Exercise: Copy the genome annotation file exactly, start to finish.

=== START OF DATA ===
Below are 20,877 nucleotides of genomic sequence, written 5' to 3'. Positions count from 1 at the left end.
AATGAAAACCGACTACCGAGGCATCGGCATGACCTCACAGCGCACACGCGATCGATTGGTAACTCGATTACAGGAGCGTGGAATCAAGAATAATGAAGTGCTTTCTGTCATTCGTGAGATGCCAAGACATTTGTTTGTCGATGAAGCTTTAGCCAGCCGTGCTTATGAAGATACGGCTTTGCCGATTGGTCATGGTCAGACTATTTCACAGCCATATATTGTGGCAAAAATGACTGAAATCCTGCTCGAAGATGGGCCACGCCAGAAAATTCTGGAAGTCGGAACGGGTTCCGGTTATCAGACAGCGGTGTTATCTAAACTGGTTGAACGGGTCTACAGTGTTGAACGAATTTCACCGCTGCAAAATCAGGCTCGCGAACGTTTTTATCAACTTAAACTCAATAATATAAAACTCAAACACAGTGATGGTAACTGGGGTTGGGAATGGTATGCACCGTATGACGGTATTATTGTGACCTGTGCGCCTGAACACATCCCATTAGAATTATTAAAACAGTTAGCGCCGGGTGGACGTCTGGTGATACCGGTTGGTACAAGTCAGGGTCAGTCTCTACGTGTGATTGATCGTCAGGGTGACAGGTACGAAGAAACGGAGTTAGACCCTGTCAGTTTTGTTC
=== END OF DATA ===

Below are 20,877 nucleotides of genomic sequence, written 5' to 3'. Positions count from 1 at the left end.
AATGAAAACCGACTACCGAGGCATCGGCATGACCTCACAGCGCACACGCGATCGATTGGTAACTCGATTACAGGAGCGTGGAATCAAGAATAATGAAGTGCTTTCTGTCATTCGTGAGATGCCAAGACATTTGTTTGTCGATGAAGCTTTAGCCAGCCGTGCTTATGAAGATACGGCTTTGCCGATTGGTCATGGTCAGACTATTTCACAGCCATATATTGTGGCAAAAATGACTGAAATCCTGCTCGAAGATGGGCCACGCCAGAAAATTCTGGAAGTCGGAACGGGTTCCGGTTATCAGACAGCGGTGTTATCTAAACTGGTTGAACGGGTCTACAGTGTTGAACGAATTTCACCGCTGCAAAATCAGGCTCGCGAACGTTTTTATCAACTTAAACTCAATAATATAAAACTCAAACACAGTGATGGTAACTGGGGTTGGGAATGGTATGCACCGTATGACGGTATTATTGTGACCTGTGCGCCTGAACACATCCCATTAGAATTATTAAAACAGTTAGCGCCGGGTGGACGTCTGGTGATACCGGTTGGTACAAGTCAGGGTCAGTCTCTACGTGTGATTGATCGTCAGGGTGACAGGTACGAAGAAACGGAGTTAGACCCTGTCAGTTTTGTTC